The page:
Day 5: Erg Chebbi area to Ouarzazate. We have a final morning to “clean up” on any Saharan specialties that we missed on the previous morning, before heading northwest to Ouarzazate, a convenient stopover on our way to the Moroccan coast. This bustling regional center is famous as the place where Lawrence of Arabia was filmed. There is also a large reservoir nearby which can offer good birding during migration – the odd sight of waterbirds in the middle of the desert. Possible species include Great Crested Grebe, Eurasian Spoonbill, Ruddy Shelduck, “Long-billed” Crested Lark, and a variety of migrating shorebirds and passerines.

Day 6: Ouarzazate to Agadir. On this day we’ll be driving west through the Sous Valley to Agadir on the coast of Morocco, where we’ll spend the next three nights. Along the way, we’ll look for species like Black-shouldered Kite and Western Orphean Warbler. We hope to have enough time for a late afternoon visit to the Oued Sous after arriving in Agadir. This coastal site features a bounty of shorebirds, waders, gulls, and terns, and is likely to feature a frenzy of new additions to the trip list! The night will be spent in Agadir, a large, modern, coastal city on the shores of the Atlantic Ocean. Two nights will be spent in this absorbing Moroccan city.

Northern Bald Ibis is a critically endangered specialty of the coast
Northern Bald Ibis is a critically endangered specialty of the coast (Ken Behrens)

Black-crowned Tchagra is the only member of the bush shrike family in northern Africa
Black-crowned Tchagra is the only member of the bush shrike family in northern Africa (Ken Behrens)

Day 7: Sous Massa National Park. In complete contrast to the tour thus far, we will spend a day around the coastal sites close to Agadir, which are regarded as some of the most diverse sites for birds in the entire country. We’ll be birding estuarine habitat around Oued Massa, but may also cover dunes, cliffs and riparian scrub in the national park too. The sheer variety of wetland and drier habitats is sure to give us our single biggest day list of the tour. In the tidal areas, we’ll be looking for shorebirds like Curlew Sandpiper, Bar-tailed Godwit, and Black-winged Stilt. The adjacent coastal scrub and wetlands may hold Black-crowned Tchagra, Sardinian Warbler, and finches like Common Linnet and Eurasian Goldfinch. The estuarine habitats are also good for congregations of migrating birds, including gulls and terns; among them we’ll try to track down Audouin’s and Mediterranean Gulls, and Gull-billed Tern. The park is known as one of two reliable places in Morocco for the critically endangered Northern Bald Ibis. The park is their last stronghold; with two-thirds of their world population, just under 100 pairs, thought to breed in Sous Massa. Another threatened species, the vulnerable Marbled Duck (Teal), can also be found here, but can be tougher to find by virtue of its more reclusive nature. At the end of a bird-packed day, we’ll return to nearby Agadir for a second night.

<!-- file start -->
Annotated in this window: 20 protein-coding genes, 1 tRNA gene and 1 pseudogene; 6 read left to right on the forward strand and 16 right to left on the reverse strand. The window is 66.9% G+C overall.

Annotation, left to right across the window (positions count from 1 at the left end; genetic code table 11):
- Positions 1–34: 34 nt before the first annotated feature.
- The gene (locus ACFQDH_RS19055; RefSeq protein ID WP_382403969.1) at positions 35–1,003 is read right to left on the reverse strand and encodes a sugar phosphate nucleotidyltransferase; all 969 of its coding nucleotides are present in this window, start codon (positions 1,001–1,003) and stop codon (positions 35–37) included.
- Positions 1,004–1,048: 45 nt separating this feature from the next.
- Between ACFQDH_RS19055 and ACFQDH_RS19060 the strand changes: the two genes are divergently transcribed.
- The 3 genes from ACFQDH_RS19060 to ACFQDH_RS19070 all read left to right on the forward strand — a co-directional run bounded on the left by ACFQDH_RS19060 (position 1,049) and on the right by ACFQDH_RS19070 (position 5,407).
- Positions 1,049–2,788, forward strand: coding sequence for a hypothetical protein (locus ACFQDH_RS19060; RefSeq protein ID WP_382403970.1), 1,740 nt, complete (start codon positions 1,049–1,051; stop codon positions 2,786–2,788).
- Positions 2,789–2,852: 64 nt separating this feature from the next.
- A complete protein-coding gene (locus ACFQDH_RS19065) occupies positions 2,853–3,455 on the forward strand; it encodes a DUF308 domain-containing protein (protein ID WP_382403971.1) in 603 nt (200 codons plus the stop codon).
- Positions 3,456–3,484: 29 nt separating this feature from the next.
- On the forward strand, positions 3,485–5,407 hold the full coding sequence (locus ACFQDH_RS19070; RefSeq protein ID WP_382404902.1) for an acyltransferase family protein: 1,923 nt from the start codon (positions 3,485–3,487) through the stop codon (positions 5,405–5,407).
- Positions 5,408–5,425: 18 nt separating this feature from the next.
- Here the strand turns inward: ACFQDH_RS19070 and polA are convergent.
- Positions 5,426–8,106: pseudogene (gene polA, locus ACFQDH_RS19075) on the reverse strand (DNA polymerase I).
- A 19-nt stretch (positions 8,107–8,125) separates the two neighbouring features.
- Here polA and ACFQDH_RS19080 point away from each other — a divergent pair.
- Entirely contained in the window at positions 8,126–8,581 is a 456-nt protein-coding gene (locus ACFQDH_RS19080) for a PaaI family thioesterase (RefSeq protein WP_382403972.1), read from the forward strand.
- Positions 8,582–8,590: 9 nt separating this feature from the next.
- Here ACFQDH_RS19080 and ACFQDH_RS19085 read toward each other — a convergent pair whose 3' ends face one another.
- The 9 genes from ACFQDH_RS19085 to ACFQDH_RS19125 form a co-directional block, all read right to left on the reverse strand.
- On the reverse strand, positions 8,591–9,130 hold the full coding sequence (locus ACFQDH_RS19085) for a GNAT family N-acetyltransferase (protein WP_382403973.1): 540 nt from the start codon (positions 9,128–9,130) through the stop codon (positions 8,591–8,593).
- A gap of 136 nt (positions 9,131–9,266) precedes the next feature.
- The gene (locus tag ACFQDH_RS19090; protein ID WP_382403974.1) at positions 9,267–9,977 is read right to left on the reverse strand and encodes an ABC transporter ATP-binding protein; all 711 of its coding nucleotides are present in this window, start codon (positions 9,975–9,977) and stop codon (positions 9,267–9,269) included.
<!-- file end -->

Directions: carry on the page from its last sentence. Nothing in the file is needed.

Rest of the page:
Moussier's Redstart. Just saying
Moussier's Redstart. Just saying "Moussier" is fun! (Ken Behrens)

Day 8: Agadir to Marrakesh. We have a final morning of birding, either around Oued Sous or perhaps north to Cap Rhir and Oued Tamri, depending on what we are still “missing”. Around mid-day, we will head back to the Moroccan capital on the fine new toll road that connects Agadir and Marrakesh. We have a cultural diversion planned for the final night, as we enter the old quarter of Marakesh, where snake-charmers perform alongside stalls loaded with local spices, and a bustling local market will provide more than enough interest, even for the most avid birder. The final night of the tour will be spent in Marrakesh.

Levaillant's Woodpecker; a Maghreb endemic we'll be searching for in the Atlas Mountains
Levaillant's Woodpecker; a Maghreb endemic we'll be searching for in the Atlas Mountains (Steve Blain)

Day 9: Departure. The tour ends this morning with transfers to the airport for flights out. If joining the Southern Spain tour, this starts the next day, giving you some downtime to explore Madrid in the afternoon and evening on this day. You will need a flight from Marrakesh to Madrid, which you can book yourself, or we can help you book them on request.

PLEASE NOTE: This tour links directly with Southern Spain: The Europe Introtour, to make a great combined tour of both Morocco and Spain. If joining the Spain tour, you will fly directly from Marrakesh to the Spanish capital Madrid, where you spend the night.